It is hard to believe that I haven’t written anything about Common Core in almost four months, but the summer months have rejuvenated me for new classes and more battles. It is time to re-enter the fray.
“Common Core won’t solve our problems, but it has the potential to cause irrevocable harm as we experiment with our students’ lives.”
I recently visited the Texas Renaissance Festival where Captain Liam was conducting his regular four o’clock pirate auction, and a visitor had just successfully bid on a sword for $100. The Captain promptly told the winner that the lucky soul would not be paying $100, but that the price would be cut in half.
Liam then said with a mischievous grin, “That’s right! You’ll pay 486 dollars and 35 cents. We use Common Core math!”
The crowd roared with laughter, especially for a state that never even adopted Common Core.
Every so often, it helps to reiterate the substantive objections to the reform-de-jure Common Core. Rarely has such a reform movement polarized so many people, creating a toxic us-versus-them mentality.
Common Core supporters deride opponents as uninformed, bigoted idiots incapable of understanding the program’s vast goodness, despite its never having been tested. Opponents look upon supporters as gullible soothsayers who specialize in polemics but not in reality.
My objection to Common Core is straightforward: I object anytime two dozen people who weren’t teachers and who had little experience writing standards try to create a set of standards for real teachers to use.
I would never presume to tell a doctor how to do his/her job, but apparently anyone is qualified to rewrite educational standards, especially when gifted with Bill Gates’ money.
Common Core authors hailed from ACT, Achieve, the College Board, and Student Achievement Partners, and their creation has ignited a firestorm of criticism from both the left and the right.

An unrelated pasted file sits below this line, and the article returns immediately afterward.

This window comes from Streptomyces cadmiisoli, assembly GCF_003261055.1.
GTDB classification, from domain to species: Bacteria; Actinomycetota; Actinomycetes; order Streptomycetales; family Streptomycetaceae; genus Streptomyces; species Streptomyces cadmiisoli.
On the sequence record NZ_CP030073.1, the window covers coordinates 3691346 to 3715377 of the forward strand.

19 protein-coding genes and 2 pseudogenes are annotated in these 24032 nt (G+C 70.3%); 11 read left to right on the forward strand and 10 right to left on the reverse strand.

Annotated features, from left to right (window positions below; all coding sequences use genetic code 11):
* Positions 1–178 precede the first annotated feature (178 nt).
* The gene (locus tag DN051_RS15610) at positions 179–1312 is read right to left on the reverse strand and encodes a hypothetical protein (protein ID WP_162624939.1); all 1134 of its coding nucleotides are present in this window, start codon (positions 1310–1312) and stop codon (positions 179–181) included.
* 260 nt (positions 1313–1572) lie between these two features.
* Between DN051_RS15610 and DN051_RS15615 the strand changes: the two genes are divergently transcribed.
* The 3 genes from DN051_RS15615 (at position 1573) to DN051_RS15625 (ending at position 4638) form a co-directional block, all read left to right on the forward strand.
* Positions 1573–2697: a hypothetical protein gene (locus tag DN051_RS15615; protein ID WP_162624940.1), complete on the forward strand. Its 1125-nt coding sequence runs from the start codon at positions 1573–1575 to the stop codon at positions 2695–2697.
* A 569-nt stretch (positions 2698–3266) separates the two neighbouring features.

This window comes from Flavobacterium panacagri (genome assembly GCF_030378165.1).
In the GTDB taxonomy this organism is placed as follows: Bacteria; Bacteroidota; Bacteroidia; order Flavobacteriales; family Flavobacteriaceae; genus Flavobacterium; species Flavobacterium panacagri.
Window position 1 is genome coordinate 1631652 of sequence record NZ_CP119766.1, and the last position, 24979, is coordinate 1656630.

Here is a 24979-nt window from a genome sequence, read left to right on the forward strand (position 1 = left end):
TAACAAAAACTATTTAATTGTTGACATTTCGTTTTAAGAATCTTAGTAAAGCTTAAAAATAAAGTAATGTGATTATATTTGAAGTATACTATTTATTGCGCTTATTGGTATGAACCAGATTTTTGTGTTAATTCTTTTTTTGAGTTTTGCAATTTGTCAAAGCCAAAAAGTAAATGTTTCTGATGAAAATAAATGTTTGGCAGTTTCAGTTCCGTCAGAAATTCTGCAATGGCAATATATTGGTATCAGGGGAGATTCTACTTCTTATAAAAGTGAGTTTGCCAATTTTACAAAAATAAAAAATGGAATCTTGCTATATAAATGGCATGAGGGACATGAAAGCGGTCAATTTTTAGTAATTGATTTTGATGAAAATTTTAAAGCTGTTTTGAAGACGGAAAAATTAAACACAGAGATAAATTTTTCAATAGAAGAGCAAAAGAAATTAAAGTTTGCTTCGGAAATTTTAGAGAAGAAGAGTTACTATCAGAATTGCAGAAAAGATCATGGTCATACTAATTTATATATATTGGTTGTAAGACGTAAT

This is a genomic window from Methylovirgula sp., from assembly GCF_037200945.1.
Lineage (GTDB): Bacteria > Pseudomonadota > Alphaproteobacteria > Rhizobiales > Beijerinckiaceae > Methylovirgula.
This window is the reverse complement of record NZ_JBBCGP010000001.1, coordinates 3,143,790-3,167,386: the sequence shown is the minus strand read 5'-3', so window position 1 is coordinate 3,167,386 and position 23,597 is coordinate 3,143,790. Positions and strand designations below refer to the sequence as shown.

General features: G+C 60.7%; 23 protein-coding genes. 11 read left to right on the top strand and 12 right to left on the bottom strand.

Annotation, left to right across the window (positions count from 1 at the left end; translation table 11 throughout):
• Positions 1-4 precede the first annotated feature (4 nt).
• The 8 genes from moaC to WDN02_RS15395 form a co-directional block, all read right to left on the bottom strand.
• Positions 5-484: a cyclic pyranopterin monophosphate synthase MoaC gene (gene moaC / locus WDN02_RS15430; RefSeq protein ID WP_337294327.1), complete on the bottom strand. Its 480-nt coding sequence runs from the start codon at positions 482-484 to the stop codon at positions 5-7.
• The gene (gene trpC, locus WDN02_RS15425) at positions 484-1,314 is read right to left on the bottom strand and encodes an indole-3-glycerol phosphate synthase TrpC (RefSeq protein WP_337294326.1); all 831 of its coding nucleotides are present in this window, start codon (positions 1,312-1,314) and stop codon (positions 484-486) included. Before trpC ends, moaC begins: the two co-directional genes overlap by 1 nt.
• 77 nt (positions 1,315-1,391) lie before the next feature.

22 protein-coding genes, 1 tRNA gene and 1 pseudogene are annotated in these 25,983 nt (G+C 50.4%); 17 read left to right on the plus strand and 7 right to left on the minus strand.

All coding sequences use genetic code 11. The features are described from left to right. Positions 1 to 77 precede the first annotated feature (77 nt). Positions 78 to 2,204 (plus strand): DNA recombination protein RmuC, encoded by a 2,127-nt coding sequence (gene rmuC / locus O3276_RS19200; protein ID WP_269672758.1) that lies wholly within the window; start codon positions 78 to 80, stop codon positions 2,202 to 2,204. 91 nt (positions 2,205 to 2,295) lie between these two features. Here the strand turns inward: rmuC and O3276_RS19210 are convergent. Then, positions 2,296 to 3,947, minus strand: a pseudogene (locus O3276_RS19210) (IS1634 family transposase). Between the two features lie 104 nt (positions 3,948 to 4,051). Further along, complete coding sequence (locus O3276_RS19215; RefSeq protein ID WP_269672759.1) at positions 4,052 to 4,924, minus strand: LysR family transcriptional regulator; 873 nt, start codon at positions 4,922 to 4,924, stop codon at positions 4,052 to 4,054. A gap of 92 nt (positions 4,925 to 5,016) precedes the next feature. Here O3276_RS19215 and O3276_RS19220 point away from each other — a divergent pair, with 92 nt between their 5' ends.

Every state can design their own curricula to match the standards. One of the first, Engage New York curricula—often deridingly referred to as Enrage New York—is so poorly designed that St. Tammany Parish, an A-level parish, made headlines with its decision to phase it out by next year.
Reforms imposed from the top down on the souls in the trenches—the teachers—have rarely succeeded, and the oppositional chorus is still swelling. What will become of this chaos is anyone’s guess.
For my part, I will continue to teach my students with care and compassion, something sorely lacking in this test-driven state which cares more about numbers than people, which exalts quantity over quality, and sacrifices human character for a measurable outcome. No other country has such a fanatical focus on data as the panacea for all our woes. Common Core won’t solve our problems, but it has the potential to cause irrevocable harm as we experiment with our students’ lives.
In the meantime, we can at least roar with laughter. It would be so funny if it weren’t so tragic.